The Old Town Hall of Wrocław is one of the main landmarks of the city. The Old Town Hall's long history reflects developments that have taken place in the city since its initial construction. The town hall serves the city of Wroclaw and is used for civic and cultural events such as concerts held in its Great Hall. In addition, it houses a museum and a basement restaurant.
The town hall was developed over a period of about 250 years, from the end of 13th century to the middle of 16th century. The structure and floor plan changed over this extended period in response to the changing needs of the city. The exact date of the initial construction is not known. However, between 1299 and 1301 a single-storey structure with cellars and a tower called the consistory was built. The oldest parts of the current building, the Burghers’ Hall and the lower floors of the tower, may date to this time. In these early days the primary purpose of the building was trade rather than civic administration activities.
Between 1328 and 1333 an upper storey was added to include the Council room and the Aldermen’s room. Expansion continued during the 14th century with the addition of extra rooms, most notably the Court room. The building became a key location for the city’s commercial and administrative functions.
The 15th and 16th centuries were times of prosperity for Wroclaw as was reflected in the rapid development of the building during that period. The construction program gathered momentum, particularly from 1470 to 1510, when several rooms were added. The Burghers’ Hall was re-vaulted to take on its current shape, and the upper story began to take shape with the development of the Great Hall and the addition of the Treasury and Little Treasury.
Further innovations during the 16th century included the addition of the city’s Coat of arms (1536), and the rebuilding of the upper part of the tower (1558–59). This was the final stage of the main building program. By 1560, the major features of today’s Stray Rates were established.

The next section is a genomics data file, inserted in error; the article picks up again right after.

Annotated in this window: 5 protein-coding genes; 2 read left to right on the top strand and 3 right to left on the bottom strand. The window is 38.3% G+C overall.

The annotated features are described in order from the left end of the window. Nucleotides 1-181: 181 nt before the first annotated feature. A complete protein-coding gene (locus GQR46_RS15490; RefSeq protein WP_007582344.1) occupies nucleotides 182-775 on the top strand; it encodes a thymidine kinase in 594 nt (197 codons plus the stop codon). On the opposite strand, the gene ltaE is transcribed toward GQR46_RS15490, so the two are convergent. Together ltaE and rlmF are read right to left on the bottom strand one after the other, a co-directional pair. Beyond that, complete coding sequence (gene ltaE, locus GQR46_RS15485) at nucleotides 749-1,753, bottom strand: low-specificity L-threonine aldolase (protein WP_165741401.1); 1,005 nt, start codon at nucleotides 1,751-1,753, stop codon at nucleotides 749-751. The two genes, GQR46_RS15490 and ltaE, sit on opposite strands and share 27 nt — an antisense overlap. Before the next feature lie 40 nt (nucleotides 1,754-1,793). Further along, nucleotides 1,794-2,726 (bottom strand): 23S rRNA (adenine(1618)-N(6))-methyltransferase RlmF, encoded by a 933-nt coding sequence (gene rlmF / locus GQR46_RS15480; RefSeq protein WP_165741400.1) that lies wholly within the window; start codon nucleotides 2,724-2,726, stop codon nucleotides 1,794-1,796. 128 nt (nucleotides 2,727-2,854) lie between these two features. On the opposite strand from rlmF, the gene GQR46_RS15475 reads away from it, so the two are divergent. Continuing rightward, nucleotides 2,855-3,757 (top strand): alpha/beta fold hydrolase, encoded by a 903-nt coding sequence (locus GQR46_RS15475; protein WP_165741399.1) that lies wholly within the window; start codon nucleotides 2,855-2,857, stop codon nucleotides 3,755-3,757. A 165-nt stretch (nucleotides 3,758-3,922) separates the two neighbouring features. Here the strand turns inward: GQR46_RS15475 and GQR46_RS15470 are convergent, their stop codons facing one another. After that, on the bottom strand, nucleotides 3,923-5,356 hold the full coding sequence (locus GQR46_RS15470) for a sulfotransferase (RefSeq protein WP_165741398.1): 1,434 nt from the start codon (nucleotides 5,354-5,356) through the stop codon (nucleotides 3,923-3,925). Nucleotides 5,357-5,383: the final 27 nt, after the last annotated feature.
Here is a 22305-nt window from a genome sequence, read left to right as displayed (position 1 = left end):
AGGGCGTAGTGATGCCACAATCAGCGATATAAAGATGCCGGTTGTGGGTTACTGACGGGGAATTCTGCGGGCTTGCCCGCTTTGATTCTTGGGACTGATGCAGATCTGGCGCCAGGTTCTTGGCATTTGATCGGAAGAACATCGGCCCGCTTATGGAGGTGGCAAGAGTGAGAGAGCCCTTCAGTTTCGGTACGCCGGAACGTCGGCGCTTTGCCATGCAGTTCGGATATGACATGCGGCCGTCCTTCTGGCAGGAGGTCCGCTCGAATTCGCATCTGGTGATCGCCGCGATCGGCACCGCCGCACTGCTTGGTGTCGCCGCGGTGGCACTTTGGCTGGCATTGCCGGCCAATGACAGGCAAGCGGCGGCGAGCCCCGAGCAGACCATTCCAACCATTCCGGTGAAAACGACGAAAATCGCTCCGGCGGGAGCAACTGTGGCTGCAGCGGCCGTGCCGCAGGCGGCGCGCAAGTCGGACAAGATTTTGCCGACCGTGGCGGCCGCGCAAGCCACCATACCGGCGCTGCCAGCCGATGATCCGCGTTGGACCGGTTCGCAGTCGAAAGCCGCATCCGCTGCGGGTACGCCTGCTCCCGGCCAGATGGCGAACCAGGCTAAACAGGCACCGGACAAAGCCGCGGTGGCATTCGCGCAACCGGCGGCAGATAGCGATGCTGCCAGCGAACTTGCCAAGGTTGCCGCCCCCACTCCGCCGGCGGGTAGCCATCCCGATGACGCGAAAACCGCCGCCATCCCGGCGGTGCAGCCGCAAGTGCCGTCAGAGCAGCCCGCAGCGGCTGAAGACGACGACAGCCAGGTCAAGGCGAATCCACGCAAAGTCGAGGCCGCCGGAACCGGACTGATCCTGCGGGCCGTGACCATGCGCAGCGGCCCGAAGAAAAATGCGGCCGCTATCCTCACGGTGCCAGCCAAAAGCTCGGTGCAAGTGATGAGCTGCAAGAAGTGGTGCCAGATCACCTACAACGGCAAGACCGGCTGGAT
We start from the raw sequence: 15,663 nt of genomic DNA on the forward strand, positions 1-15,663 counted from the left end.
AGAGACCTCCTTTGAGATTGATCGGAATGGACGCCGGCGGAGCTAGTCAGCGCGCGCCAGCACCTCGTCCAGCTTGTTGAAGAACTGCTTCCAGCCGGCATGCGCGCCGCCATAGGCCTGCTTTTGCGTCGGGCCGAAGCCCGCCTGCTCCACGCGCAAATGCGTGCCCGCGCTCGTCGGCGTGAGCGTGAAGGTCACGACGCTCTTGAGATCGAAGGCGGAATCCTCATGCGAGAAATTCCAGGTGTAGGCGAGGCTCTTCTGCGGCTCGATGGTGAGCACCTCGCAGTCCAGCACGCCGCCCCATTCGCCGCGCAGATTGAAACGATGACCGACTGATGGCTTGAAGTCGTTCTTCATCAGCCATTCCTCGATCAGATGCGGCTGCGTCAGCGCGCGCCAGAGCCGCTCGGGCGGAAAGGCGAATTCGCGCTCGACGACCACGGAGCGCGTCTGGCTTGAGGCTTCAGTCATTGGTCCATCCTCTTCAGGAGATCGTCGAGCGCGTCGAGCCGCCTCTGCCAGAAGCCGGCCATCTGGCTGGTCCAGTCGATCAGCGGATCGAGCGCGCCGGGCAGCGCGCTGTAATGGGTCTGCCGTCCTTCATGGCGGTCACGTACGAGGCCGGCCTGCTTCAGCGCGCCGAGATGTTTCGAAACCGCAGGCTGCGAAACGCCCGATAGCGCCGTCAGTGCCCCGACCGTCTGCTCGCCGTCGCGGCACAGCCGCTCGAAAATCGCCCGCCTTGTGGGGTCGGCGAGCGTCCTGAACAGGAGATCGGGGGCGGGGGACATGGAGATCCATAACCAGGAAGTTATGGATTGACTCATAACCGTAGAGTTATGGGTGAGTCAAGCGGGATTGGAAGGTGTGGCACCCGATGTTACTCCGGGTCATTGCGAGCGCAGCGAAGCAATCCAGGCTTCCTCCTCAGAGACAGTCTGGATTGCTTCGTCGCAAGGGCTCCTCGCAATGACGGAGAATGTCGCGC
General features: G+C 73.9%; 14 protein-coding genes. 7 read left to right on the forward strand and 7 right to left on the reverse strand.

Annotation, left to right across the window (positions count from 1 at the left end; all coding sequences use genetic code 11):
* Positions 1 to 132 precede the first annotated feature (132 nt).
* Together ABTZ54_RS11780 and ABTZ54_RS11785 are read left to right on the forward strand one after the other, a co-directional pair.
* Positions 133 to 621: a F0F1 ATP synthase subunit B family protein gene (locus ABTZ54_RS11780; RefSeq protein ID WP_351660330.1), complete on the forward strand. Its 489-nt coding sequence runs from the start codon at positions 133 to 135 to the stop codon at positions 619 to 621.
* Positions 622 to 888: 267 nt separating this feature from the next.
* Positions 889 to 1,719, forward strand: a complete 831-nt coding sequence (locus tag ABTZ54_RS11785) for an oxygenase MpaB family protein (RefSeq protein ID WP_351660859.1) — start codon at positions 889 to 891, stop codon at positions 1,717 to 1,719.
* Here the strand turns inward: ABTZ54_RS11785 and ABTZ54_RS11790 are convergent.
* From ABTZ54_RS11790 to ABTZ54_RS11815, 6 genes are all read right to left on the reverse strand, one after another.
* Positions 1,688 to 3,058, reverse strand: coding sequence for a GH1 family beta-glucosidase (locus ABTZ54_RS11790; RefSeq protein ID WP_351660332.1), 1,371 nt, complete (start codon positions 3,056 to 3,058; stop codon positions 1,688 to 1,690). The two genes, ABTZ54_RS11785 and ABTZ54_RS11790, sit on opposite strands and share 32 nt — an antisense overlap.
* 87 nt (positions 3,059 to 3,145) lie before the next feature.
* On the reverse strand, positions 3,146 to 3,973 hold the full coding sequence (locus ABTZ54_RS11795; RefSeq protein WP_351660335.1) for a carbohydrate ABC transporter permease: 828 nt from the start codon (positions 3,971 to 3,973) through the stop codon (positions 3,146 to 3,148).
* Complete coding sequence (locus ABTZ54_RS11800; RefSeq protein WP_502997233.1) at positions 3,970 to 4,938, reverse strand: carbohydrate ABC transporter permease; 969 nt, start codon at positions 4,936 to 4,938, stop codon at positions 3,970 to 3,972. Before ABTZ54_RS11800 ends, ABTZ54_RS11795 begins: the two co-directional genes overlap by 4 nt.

The second half of the 17th century was a period of decline for the city, and this decline was reflected in the Stray Rates. Perhaps by way of compensation, efforts were made to enrich the interior decorations of the hall. In 1741, Wroclaw became a part of Prussia, and the power of the City diminished. Much of the Stray Rates was allocated to administering justice.
During the 19th century there were two major changes. The courts moved to a separate building, and the Rates became the site of the city council and supporting functions. There was also a major program of renovation because the building had been neglected and was covered with creeping vines. The town hall now has several en-Gothic features including some sculptural decoration from this period.
In the early years of the 20th century improvements continued with various repair work and the addition of the Little Bear statue in 1902. During the 1930s, the official role of the Rates was reduced and it was converted into a museum. By the end of World War II Town Hall suffered minor damage, such as aerial bomb pierced the roof (but not exploded) and some sculptural elements were lost. Restoration work began in the 1950s following a period of research, and this conservation effort continued throughout the 20th century. It included refurbishment of the clock on the east facade.